Tuesday, March 11, 2008

These are not good things: Iran and AFRICOM

The officer currently in charge of Central Command (the major military command - or MACOM - that oversees actions in South and Southwest Asia and the Middle East), Admiral William "Fox" Fallon announced that he will resign at the end of the month.

I can't do anything but add to what others have said about this. The CW around the Beltway was that Fallon was the principal grown-up trying to take Bamm-bamm Cheney's club away from him to keep him from pounding on the coffee table already overburdened with the brunch-litter-of-the-damned left behind by our apparently endless imperial doodlings in Afghanistan and Iraq.

Wednesday's topic will be just exactly what I see as the geopolitical possibilities of these farragoes. But for now, I direct your attention to one of the lesser known moronic ideas that this Administration has engendered: AFRICOM.Wonder why we're talking about "bomb-bomb-bomb(ing) Iran? Look no further than this assload of cluelessness.

What will this thing be doing? I get the sense that most of the political nabobs along the Potomac have little or no idea what would be in the U.S.'s best interests - and would be politically, economically and militarily do-able - in Africa.

I mean, yes, it'd be lovely if all the subSaharan "countries" were stable, prosperous liberal democracies. It'd be nice if I had a big brick house and a pony. I can't get what I want from where I am now and neither can we. Formulating an actual geopolitical plan would posit that we've done some actual thinking about 1) where these "countries" are and how they got there, 2) what would be the best outcome - and the most likely outcome - if we did X versus Y or Z, and 3) would the benefit of this action be worth the cost (compared to the worst outcome if we did nothing...or the next worst if we only did A and B).

Any conventional military adventures we get into in Africa, any military adventure we embark on with Iran, will be indivisibly tied to political and economic complications we have absolutely no fucking idea how to anticipate, plan for or, God help us, control. The lesson we should have learned in Afghanistan was, as Sun Tzu would have put it: "In failed state; kick ass then grab hat."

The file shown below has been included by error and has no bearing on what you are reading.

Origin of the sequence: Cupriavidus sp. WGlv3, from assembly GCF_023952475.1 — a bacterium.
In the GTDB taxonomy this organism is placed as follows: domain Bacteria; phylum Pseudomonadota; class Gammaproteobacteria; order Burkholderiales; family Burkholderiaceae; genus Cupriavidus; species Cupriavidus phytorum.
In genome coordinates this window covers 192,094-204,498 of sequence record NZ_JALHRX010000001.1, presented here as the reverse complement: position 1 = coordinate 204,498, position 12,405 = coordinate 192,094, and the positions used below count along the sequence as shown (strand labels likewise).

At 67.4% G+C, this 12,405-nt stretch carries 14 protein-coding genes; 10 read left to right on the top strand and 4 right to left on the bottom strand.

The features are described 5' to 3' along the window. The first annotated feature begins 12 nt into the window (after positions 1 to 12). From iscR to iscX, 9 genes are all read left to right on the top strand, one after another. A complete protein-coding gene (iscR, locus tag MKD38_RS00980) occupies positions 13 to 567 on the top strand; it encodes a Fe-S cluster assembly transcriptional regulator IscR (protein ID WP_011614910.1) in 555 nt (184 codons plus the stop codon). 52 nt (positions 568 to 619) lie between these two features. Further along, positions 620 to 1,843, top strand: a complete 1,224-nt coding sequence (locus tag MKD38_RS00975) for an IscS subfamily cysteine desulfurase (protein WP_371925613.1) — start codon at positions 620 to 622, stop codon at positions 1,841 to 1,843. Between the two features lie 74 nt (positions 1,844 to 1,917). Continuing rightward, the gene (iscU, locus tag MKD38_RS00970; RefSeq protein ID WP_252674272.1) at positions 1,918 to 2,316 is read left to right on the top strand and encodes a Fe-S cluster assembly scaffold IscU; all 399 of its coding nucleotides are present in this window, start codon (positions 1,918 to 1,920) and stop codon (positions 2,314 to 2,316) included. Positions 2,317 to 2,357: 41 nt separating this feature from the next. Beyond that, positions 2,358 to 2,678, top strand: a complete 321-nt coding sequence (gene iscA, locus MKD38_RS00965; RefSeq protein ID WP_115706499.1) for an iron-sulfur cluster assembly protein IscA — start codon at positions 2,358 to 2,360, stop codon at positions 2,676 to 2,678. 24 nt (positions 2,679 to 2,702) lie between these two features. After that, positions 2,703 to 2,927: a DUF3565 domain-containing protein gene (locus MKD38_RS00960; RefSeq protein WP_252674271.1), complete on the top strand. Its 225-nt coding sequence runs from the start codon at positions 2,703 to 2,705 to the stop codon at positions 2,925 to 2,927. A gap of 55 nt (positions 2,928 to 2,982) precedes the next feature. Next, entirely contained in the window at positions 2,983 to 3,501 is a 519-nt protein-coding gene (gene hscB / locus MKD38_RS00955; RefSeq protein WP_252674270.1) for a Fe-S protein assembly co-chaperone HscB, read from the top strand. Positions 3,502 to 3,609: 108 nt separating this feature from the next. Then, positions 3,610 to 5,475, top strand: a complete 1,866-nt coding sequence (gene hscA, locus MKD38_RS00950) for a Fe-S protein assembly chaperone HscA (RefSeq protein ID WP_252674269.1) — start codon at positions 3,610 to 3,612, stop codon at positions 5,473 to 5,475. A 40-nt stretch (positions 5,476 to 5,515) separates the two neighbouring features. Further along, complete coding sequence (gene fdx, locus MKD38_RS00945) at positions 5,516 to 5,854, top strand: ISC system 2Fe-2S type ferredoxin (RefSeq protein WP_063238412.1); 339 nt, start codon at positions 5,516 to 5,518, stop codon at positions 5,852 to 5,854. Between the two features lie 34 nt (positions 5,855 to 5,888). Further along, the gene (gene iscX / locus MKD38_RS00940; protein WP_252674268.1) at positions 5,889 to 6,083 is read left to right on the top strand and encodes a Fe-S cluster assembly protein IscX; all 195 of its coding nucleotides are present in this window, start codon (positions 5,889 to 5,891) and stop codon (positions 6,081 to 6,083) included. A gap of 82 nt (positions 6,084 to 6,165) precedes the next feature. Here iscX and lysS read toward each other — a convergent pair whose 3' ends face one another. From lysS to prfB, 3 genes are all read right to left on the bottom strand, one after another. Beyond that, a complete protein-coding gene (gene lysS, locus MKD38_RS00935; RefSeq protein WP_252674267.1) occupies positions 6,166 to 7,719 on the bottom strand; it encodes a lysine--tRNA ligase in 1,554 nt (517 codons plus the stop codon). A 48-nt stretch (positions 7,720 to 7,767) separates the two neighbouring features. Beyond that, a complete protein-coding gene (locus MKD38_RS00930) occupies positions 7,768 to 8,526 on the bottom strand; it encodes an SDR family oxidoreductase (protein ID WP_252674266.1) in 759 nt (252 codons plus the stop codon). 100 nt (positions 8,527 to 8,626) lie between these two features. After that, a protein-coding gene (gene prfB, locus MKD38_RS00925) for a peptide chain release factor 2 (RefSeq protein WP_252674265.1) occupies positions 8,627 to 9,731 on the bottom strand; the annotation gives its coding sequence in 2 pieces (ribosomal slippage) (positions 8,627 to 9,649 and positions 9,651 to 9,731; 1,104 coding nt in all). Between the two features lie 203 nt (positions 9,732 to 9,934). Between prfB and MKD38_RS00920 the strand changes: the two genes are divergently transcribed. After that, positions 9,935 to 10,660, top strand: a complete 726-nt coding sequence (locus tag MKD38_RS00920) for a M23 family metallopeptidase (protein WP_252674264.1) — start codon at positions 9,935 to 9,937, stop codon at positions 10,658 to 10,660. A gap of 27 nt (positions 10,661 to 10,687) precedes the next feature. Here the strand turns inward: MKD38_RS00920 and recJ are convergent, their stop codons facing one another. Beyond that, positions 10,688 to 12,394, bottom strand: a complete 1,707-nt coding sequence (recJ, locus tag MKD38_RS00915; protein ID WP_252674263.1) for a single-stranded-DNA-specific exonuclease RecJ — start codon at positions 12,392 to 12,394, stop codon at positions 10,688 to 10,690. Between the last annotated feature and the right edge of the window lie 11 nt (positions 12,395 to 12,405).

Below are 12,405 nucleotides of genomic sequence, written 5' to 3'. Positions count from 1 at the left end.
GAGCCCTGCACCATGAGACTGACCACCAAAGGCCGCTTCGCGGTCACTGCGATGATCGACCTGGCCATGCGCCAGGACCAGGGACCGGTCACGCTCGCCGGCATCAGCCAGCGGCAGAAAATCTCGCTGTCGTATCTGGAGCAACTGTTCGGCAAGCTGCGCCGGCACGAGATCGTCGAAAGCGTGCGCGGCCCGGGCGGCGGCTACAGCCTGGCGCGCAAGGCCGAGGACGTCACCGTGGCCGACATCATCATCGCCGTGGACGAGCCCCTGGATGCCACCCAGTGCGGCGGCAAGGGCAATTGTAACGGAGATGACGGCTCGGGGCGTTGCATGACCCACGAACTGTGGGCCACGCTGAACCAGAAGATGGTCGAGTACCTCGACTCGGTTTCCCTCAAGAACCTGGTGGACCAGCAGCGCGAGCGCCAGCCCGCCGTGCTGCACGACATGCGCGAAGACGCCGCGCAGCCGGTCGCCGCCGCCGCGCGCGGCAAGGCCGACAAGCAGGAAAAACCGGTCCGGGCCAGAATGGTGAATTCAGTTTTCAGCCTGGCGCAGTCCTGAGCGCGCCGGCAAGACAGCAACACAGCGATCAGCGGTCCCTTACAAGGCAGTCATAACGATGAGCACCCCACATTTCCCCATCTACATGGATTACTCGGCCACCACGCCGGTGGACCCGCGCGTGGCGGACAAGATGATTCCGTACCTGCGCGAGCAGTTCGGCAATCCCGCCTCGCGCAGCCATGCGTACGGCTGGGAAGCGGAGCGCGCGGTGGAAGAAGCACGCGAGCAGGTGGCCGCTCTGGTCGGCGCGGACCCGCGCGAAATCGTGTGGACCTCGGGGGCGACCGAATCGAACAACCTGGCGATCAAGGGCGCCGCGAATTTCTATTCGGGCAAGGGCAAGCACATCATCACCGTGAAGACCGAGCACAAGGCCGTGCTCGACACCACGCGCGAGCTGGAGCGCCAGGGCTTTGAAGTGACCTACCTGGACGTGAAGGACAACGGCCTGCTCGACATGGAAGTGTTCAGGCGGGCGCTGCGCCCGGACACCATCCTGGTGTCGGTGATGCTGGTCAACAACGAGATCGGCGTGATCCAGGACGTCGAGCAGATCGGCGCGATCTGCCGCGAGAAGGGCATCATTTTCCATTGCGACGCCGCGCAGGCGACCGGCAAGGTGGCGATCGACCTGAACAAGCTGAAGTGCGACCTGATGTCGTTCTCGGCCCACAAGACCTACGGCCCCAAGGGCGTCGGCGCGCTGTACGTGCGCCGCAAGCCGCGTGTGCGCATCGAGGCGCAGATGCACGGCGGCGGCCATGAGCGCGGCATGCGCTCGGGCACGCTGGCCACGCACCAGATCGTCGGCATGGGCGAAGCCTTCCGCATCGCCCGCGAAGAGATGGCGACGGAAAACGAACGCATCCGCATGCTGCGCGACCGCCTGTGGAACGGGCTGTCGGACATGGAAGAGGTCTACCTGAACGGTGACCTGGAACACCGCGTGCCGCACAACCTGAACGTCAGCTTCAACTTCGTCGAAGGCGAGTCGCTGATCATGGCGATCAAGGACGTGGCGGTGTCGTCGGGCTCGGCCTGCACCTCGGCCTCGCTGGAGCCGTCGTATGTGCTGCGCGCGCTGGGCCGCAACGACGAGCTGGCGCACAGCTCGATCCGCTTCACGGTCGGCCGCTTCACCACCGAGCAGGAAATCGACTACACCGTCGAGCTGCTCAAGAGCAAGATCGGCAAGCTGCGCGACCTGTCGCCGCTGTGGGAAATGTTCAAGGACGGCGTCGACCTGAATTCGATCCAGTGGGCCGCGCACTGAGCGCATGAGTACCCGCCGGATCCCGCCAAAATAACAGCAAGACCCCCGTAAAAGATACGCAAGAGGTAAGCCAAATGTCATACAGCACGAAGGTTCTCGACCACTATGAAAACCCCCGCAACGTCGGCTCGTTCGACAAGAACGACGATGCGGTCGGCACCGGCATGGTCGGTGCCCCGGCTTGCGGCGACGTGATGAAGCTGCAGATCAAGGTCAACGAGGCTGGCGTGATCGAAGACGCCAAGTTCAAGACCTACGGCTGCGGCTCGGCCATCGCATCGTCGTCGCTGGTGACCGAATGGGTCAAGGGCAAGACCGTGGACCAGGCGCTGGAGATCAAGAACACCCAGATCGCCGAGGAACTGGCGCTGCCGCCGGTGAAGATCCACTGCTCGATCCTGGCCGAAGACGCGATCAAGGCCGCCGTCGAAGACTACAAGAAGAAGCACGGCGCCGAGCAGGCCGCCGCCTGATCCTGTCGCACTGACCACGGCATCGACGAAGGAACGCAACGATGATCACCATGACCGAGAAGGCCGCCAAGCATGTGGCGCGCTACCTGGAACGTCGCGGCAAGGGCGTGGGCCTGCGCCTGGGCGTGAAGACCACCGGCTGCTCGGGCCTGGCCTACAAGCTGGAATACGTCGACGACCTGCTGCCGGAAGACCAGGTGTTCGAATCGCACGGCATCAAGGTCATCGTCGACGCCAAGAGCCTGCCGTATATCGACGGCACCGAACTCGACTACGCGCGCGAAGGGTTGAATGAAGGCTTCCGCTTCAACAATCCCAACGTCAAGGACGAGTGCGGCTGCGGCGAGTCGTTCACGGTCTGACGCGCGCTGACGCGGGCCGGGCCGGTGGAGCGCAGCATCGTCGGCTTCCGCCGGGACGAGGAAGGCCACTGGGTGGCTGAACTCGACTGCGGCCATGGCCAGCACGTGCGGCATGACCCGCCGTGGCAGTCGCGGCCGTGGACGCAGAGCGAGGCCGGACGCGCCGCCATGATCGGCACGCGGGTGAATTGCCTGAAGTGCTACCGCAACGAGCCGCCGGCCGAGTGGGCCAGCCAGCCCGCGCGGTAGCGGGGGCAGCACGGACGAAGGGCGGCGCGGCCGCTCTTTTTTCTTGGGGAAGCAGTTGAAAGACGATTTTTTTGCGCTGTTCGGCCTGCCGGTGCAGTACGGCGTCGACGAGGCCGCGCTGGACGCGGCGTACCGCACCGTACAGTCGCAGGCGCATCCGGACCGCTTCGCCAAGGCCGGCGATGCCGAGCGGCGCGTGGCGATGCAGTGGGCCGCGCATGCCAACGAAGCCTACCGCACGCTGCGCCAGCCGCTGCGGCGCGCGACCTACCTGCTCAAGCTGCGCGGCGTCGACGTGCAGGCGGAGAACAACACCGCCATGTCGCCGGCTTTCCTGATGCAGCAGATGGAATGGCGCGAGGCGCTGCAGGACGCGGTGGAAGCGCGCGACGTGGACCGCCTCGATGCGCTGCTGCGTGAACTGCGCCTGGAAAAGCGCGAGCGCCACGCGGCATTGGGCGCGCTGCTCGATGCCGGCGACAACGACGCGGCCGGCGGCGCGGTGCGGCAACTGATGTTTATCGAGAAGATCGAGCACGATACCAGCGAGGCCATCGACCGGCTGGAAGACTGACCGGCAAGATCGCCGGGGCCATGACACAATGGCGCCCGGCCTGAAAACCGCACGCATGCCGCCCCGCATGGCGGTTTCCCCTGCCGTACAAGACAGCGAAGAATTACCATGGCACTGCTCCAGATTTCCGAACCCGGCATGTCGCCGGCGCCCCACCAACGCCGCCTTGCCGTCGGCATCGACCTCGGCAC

All the blood and treasure in North America cannot solve Africa's problems. Only Africans can do that. To help them we already have the expeditionary capacity. Putting a MACOM in Africa will simply whistle up a couple of thousand headquarters drones looking for missions. That we need like a hole in the head.

And...

Putting a loyal Bushie in charge at CENTCOM will simply whistle up another couple of thousand headquarters drones planning gee-whiz missions over Tehran. Think Tommy Franks and the glorious march to Baghdad - look at where that ended. The potential for blowback (remember blowback? The Afghans sure do...) is fucking nucular, as the Decider himself would say

Trust me: we need a war with Iran like we need another hole in the head. We need it like...like we need "AFRICOM". A war - and a headquarters - based on faith and hopes and blind wishful thinking, desperately in search of a purpose, like Amanda Feilding desperately drilling into her own head in hopes of finding something better than her own thoughts.
But in these sadly diminished days of our Republic we can't even do the bloody work ourselves. We seem to be content to hand the Black & Decker to the mad trepanners we have elected and close our eyes, hoping that some classic rock will be playing on the Sirius satellite radio to drown out the scream of the drilling inside our skulls.

2 comments:

atomic mama said...

I can think of a few people who deserve to be forcibly trepanned, Paleolithic-style.

Meghan H said...

I watched a documentary last night called "The Ground Truth" that spoke volumes about the higher-ups in the various military branches. The brass is woefully cut off from what the average Iraq or Afghanistan vet has experienced, and, worse, is completely hardened to what the soldiers have had to do there.

The most upsetting thing, in some strange way, is the story of a former Marine who, after having to kill civilians in Iraq, needed some psychiatric treatment. The psychologist he saw at the VA said she couldn't help him deal with his pain because, "I'm not allowed to help conscientious objectors." I despise this administration right now.